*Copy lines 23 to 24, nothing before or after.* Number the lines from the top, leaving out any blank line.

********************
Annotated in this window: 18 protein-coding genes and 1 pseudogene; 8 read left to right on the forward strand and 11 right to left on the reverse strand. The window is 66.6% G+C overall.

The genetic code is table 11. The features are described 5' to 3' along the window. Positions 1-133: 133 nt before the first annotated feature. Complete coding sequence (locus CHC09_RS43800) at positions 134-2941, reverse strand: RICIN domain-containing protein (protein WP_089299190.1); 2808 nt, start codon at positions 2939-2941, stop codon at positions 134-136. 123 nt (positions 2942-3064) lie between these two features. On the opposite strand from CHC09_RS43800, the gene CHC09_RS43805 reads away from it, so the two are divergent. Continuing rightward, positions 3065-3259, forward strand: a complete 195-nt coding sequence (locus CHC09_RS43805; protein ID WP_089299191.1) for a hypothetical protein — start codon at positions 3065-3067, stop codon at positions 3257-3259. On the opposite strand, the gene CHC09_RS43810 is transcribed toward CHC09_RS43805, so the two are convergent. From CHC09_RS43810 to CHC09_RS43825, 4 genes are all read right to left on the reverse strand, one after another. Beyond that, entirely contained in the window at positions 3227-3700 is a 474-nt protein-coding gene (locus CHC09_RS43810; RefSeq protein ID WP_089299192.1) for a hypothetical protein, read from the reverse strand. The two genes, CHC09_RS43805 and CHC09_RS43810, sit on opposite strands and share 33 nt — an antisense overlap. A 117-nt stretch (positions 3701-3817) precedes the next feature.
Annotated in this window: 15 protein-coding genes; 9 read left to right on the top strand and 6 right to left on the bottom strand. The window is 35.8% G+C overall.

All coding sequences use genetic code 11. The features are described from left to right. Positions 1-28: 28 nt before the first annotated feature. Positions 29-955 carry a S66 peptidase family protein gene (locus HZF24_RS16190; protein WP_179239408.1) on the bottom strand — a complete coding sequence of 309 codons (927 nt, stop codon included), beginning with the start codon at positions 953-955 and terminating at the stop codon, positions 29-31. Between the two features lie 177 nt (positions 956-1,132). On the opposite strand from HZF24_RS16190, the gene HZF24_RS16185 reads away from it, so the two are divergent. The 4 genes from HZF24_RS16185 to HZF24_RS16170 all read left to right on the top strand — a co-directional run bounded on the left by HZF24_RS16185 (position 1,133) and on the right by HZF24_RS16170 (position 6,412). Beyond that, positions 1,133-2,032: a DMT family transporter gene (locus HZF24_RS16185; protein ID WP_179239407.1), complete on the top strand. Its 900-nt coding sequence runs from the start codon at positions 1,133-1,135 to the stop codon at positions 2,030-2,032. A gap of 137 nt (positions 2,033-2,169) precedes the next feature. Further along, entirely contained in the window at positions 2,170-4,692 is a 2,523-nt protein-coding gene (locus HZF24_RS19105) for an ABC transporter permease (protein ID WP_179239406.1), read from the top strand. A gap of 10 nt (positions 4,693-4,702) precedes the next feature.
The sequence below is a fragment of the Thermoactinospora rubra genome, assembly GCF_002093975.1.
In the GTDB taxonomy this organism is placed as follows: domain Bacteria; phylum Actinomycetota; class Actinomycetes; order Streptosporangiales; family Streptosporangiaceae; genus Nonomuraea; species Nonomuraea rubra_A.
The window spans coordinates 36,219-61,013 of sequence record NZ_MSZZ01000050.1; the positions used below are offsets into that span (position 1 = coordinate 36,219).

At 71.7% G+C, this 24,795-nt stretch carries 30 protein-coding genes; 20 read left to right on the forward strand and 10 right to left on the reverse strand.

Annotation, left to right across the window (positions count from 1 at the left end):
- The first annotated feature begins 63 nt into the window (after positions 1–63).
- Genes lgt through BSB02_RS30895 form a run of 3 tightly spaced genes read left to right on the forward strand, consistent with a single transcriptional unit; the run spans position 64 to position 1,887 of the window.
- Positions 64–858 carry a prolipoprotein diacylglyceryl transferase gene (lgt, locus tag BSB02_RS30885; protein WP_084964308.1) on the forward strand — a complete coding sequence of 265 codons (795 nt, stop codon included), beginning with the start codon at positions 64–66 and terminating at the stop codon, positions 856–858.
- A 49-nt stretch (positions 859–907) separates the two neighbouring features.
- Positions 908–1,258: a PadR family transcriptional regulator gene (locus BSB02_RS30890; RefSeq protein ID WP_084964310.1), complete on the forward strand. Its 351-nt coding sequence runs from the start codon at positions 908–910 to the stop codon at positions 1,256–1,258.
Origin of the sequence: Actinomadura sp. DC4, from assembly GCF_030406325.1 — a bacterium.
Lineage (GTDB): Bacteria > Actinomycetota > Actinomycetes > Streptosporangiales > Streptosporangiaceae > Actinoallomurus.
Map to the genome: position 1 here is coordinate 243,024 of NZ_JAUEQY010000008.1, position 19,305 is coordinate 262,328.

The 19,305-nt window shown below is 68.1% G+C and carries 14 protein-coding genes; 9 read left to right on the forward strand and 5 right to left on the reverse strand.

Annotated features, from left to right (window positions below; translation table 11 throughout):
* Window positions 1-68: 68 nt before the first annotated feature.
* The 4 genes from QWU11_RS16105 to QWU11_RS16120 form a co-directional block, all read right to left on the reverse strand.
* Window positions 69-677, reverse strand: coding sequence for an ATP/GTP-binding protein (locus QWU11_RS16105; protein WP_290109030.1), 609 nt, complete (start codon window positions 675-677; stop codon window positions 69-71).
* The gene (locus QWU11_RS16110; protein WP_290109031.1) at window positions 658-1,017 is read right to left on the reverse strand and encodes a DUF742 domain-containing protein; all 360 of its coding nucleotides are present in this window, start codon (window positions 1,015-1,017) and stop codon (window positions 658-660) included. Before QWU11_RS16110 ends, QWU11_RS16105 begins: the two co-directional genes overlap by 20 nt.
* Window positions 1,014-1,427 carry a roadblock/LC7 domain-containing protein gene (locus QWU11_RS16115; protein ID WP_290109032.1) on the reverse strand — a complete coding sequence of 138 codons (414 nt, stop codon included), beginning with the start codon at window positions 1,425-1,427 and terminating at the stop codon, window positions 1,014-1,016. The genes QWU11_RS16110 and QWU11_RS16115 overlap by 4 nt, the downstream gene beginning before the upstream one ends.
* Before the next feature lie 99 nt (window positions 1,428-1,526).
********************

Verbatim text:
* The gene (locus QWU11_RS16110; protein WP_290109031.1) at window positions 658-1,017 is read right to left on the reverse strand and encodes a DUF742 domain-containing protein; all 360 of its coding nucleotides are present in this window, start codon (window positions 1,015-1,017) and stop codon (window positions 658-660) included. Before QWU11_RS16110 ends, QWU11_RS16105 begins: the two co-directional genes overlap by 20 nt.
* Window positions 1,014-1,427 carry a roadblock/LC7 domain-containing protein gene (locus QWU11_RS16115; protein ID WP_290109032.1) on the reverse strand — a complete coding sequence of 138 codons (414 nt, stop codon included), beginning with the start codon at window positions 1,425-1,427 and terminating at the stop codon, window positions 1,014-1,016. The genes QWU11_RS16110 and QWU11_RS16115 overlap by 4 nt, the downstream gene beginning before the upstream one ends.